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Guide to Freedom

Rediscovering
the Underground Railroad
In One United States County

by Peter H. Michael

 

 

 

 

 

 

 

home

contents

synopsis

purchase

author

 

 

 

Click here to arrange a presentation

Click here to email the author

 

 

 

The Author

Peter H. Michael is publisher of Underground Railroad Free Press, the nation's largest circulation Underground Railroad news publication (urrFreePress.com).  Through its web-based Lynx and Datebook services, Free Press serves as nexus of the international Underground Railroad community.  Mr. Michael founded the annually awarded Free Press Prizes for leadership, preservation and advancement of knowledge of today's Underground Railroad, the top honors bestowed in the Underground Railroad community.

Mr. Michael and his wife Vicki, a painter and civic leader, are the seventh Michael generation at Cooling Springs Farm (CoolingSprings.org) which his ancestors founded in 1768 and later operated as an Underground Railroad safe-house. Open to the public for tours and study, Cooling Springs Farm is one of the nation's most visited Underground Railroad sites. Listed on national, state and local registers, Cooling Springs Farm is believed to be the nation's only Underground Railroad safe-house still owned by the same family as in Underground Railroad times, or one of only two. Peter Michael also authored An American Family of the Underground Railroad (FreedomRailroad.com) which vividly tells the story of his family's Underground Railroad involvement and later work in fighting racism in the twentieth and twenty-first centuries.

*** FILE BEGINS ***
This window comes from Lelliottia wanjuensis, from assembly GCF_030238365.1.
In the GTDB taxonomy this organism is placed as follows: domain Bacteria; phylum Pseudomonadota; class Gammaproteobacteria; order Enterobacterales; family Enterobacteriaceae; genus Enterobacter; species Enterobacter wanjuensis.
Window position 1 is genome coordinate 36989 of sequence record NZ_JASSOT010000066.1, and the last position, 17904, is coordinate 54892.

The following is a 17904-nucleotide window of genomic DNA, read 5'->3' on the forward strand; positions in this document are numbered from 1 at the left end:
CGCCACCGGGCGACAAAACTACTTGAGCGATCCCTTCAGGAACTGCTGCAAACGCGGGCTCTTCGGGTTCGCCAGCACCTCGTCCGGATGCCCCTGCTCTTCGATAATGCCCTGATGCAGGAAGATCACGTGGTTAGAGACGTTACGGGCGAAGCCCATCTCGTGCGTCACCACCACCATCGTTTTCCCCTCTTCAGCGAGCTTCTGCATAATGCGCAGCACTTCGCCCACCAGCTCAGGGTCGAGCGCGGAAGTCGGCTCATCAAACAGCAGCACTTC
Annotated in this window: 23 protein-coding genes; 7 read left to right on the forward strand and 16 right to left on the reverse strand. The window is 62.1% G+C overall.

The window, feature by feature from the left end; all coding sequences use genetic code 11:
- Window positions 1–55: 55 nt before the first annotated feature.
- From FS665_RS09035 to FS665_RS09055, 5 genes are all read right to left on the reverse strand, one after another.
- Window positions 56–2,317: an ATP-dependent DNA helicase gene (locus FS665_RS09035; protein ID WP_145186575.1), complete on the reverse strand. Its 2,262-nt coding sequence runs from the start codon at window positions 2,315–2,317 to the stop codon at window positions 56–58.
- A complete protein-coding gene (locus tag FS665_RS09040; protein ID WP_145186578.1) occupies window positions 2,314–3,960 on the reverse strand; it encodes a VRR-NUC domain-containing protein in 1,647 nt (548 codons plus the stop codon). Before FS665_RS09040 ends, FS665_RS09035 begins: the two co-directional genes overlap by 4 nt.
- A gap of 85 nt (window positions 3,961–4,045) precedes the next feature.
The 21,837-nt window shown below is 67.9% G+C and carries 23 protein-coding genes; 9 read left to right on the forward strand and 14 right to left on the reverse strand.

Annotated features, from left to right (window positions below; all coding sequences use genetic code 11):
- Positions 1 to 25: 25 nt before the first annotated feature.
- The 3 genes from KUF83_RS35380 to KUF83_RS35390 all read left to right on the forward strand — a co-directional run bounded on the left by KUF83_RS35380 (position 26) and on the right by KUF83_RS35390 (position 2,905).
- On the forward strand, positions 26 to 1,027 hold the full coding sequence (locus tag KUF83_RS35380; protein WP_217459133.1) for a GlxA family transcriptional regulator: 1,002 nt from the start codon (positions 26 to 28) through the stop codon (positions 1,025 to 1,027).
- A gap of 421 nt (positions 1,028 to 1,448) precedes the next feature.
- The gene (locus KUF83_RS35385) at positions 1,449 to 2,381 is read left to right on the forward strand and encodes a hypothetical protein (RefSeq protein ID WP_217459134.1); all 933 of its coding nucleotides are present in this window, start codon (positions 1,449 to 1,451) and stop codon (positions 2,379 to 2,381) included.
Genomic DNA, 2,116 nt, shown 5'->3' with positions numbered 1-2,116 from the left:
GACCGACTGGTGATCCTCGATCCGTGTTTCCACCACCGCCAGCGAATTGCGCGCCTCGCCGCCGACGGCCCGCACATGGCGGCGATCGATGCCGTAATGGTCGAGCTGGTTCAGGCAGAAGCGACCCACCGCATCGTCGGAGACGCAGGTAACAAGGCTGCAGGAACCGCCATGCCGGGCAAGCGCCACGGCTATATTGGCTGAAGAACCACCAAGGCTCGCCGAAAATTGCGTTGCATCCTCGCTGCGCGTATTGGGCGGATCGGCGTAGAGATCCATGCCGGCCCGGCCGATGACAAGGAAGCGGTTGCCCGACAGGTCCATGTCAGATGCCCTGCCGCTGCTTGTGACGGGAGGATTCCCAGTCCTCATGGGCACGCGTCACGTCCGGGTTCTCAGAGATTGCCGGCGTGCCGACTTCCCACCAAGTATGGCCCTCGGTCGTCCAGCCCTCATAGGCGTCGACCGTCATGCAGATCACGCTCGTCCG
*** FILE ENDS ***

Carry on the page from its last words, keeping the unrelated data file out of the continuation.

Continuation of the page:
Mr. Michael serves as president of Michael Strategic Analysis (mcgmcg.com), an award-winning strategic planning and market analysis firm. He completed Princeton's post-graduate program in demography on a Population Council fellowship, had his Berkeley MBA thesis published as the cover story of a national magazine, and as an undergraduate attended the University of Maryland on an academic scholarship.